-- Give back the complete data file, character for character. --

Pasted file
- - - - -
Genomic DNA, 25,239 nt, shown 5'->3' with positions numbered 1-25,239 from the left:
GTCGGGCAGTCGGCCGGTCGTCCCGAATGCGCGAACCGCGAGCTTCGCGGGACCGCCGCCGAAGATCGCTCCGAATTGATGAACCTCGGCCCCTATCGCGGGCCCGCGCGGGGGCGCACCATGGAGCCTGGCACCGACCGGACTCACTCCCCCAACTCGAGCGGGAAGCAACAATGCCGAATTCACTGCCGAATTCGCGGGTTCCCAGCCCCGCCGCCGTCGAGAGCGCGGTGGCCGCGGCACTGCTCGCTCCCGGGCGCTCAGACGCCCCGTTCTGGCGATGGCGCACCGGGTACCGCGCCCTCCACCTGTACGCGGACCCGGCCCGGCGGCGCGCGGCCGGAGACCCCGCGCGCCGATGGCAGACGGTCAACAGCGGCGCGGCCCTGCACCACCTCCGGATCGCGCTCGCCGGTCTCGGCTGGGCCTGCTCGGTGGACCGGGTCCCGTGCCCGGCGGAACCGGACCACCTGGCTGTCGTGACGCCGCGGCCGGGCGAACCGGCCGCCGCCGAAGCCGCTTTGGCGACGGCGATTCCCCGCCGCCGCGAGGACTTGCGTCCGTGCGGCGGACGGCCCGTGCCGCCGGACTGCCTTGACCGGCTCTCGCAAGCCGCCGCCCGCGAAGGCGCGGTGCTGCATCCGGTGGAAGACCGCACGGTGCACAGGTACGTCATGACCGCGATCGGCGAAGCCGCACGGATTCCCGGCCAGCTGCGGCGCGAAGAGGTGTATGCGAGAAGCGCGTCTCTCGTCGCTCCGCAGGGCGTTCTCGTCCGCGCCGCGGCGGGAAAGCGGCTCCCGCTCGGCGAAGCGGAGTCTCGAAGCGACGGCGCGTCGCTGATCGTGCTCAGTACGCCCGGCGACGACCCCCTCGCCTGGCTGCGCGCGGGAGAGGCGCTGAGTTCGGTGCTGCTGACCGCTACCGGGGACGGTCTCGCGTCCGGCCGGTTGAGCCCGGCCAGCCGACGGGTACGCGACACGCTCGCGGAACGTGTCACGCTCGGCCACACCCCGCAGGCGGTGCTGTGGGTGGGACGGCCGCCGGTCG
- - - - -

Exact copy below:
Genomic DNA, 25,239 nt, shown 5'->3' with positions numbered 1-25,239 from the left:
GTCGGGCAGTCGGCCGGTCGTCCCGAATGCGCGAACCGCGAGCTTCGCGGGACCGCCGCCGAAGATCGCTCCGAATTGATGAACCTCGGCCCCTATCGCGGGCCCGCGCGGGGGCGCACCATGGAGCCTGGCACCGACCGGACTCACTCCCCCAACTCGAGCGGGAAGCAACAATGCCGAATTCACTGCCGAATTCGCGGGTTCCCAGCCCCGCCGCCGTCGAGAGCGCGGTGGCCGCGGCACTGCTCGCTCCCGGGCGCTCAGACGCCCCGTTCTGGCGATGGCGCACCGGGTACCGCGCCCTCCACCTGTACGCGGACCCGGCCCGGCGGCGCGCGGCCGGAGACCCCGCGCGCCGATGGCAGACGGTCAACAGCGGCGCGGCCCTGCACCACCTCCGGATCGCGCTCGCCGGTCTCGGCTGGGCCTGCTCGGTGGACCGGGTCCCGTGCCCGGCGGAACCGGACCACCTGGCTGTCGTGACGCCGCGGCCGGGCGAACCGGCCGCCGCCGAAGCCGCTTTGGCGACGGCGATTCCCCGCCGCCGCGAGGACTTGCGTCCGTGCGGCGGACGGCCCGTGCCGCCGGACTGCCTTGACCGGCTCTCGCAAGCCGCCGCCCGCGAAGGCGCGGTGCTGCATCCGGTGGAAGACCGCACGGTGCACAGGTACGTCATGACCGCGATCGGCGAAGCCGCACGGATTCCCGGCCAGCTGCGGCGCGAAGAGGTGTATGCGAGAAGCGCGTCTCTCGTCGCTCCGCAGGGCGTTCTCGTCCGCGCCGCGGCGGGAAAGCGGCTCCCGCTCGGCGAAGCGGAGTCTCGAAGCGACGGCGCGTCGCTGATCGTGCTCAGTACGCCCGGCGACGACCCCCTCGCCTGGCTGCGCGCGGGAGAGGCGCTGAGTTCGGTGCTGCTGACCGCTACCGGGGACGGTCTCGCGTCCGGCCGGTTGAGCCCGGCCAGCCGACGGGTACGCGACACGCTCGCGGAACGTGTCACGCTCGGCCACACCCCGCAGGCGGTGCTGTGGGTGGGACGGCCGCCGGTCG